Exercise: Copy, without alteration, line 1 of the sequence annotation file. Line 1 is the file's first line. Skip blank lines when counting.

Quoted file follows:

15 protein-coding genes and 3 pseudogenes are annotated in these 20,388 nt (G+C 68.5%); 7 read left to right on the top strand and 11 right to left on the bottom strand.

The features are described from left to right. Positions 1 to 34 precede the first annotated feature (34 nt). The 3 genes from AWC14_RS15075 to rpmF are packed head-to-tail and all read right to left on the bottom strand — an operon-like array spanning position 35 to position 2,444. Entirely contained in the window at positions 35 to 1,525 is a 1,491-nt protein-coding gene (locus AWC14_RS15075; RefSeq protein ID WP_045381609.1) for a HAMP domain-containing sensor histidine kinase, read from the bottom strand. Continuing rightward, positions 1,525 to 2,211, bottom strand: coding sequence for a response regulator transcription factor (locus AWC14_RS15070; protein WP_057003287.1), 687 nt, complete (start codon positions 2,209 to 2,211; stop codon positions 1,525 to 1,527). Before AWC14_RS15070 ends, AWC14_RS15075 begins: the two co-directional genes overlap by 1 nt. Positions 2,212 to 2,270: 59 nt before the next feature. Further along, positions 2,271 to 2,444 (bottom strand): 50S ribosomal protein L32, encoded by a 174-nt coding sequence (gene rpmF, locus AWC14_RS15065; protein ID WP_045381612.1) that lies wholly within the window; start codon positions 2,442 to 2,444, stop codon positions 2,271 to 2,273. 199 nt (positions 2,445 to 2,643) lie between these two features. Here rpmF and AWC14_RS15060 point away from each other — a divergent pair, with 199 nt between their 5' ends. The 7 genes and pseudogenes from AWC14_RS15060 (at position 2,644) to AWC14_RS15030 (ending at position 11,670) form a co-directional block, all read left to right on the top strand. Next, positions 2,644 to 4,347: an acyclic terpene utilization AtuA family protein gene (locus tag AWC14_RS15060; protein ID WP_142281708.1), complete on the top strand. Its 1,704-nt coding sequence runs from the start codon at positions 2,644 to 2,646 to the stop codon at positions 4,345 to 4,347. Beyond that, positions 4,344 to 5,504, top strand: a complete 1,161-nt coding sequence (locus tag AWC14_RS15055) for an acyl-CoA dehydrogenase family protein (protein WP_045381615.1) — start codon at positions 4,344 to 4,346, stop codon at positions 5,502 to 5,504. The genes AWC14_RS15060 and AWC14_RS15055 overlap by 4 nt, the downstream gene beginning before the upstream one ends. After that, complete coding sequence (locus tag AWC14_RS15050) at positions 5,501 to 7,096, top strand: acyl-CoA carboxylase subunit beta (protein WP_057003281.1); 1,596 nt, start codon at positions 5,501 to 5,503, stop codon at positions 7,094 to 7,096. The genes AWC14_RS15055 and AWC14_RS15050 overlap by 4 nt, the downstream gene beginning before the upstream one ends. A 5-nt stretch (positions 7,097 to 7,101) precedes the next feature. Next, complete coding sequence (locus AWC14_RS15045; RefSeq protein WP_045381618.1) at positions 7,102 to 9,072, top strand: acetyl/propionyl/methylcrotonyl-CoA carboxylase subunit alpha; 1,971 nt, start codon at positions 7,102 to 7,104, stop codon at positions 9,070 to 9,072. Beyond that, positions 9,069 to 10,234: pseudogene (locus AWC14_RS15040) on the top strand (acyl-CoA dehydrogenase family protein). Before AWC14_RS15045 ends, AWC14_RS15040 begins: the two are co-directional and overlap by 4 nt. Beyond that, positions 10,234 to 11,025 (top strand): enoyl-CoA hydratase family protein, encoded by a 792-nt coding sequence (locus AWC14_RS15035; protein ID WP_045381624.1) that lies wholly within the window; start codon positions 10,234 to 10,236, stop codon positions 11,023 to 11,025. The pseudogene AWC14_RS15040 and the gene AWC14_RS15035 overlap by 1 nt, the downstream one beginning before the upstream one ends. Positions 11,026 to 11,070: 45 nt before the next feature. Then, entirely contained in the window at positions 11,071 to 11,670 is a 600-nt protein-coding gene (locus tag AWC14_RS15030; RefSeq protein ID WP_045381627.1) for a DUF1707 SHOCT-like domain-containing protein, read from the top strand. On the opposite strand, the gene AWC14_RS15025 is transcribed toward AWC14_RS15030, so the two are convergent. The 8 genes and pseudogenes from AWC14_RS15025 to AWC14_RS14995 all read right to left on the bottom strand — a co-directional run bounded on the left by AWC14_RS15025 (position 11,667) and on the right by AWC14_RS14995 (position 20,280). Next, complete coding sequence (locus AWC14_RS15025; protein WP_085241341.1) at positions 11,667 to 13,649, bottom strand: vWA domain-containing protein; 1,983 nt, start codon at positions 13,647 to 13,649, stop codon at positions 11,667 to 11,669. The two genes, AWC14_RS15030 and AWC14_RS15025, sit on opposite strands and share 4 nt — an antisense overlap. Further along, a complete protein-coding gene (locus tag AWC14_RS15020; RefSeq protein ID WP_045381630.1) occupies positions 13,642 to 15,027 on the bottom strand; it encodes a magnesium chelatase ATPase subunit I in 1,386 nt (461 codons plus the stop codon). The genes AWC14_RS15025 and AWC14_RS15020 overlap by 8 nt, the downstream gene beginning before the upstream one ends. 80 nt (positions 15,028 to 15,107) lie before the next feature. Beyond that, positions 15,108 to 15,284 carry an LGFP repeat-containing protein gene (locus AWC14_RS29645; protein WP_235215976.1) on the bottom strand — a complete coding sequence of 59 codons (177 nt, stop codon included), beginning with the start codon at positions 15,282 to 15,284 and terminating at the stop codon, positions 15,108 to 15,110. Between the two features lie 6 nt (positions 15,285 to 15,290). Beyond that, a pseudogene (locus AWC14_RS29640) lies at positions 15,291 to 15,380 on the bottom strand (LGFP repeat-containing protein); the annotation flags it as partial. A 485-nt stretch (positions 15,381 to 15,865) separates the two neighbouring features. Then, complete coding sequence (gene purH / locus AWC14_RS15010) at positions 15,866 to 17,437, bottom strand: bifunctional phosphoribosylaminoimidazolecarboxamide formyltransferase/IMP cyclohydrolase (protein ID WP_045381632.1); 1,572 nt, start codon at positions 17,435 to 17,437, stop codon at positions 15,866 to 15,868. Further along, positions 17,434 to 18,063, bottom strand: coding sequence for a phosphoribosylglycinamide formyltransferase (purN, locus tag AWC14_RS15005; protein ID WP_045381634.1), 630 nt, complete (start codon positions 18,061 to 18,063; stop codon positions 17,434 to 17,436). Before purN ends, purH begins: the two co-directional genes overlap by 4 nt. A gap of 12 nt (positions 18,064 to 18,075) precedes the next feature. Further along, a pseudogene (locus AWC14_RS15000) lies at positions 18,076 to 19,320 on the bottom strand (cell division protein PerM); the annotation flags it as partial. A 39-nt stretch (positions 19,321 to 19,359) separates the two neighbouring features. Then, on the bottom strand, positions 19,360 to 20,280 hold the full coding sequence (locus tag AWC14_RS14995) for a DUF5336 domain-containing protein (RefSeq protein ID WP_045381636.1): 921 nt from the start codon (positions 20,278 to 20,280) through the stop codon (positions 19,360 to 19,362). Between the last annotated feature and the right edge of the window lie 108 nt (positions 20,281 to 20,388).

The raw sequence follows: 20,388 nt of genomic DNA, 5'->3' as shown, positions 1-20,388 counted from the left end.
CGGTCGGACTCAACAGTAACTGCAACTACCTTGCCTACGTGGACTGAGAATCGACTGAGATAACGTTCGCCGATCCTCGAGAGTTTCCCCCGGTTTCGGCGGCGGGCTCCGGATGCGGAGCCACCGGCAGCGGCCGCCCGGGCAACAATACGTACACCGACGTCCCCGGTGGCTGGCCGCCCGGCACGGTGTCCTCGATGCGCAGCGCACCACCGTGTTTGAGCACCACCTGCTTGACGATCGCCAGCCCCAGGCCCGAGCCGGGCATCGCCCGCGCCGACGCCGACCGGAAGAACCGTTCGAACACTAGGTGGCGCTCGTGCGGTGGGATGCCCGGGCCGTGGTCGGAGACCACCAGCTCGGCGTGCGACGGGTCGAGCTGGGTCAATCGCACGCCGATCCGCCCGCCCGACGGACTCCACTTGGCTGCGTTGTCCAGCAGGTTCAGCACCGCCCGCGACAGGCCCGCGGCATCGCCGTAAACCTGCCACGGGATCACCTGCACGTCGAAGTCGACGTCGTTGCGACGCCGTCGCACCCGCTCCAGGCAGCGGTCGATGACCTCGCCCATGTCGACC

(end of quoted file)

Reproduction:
15 protein-coding genes and 3 pseudogenes are annotated in these 20,388 nt (G+C 68.5%); 7 read left to right on the top strand and 11 right to left on the bottom strand.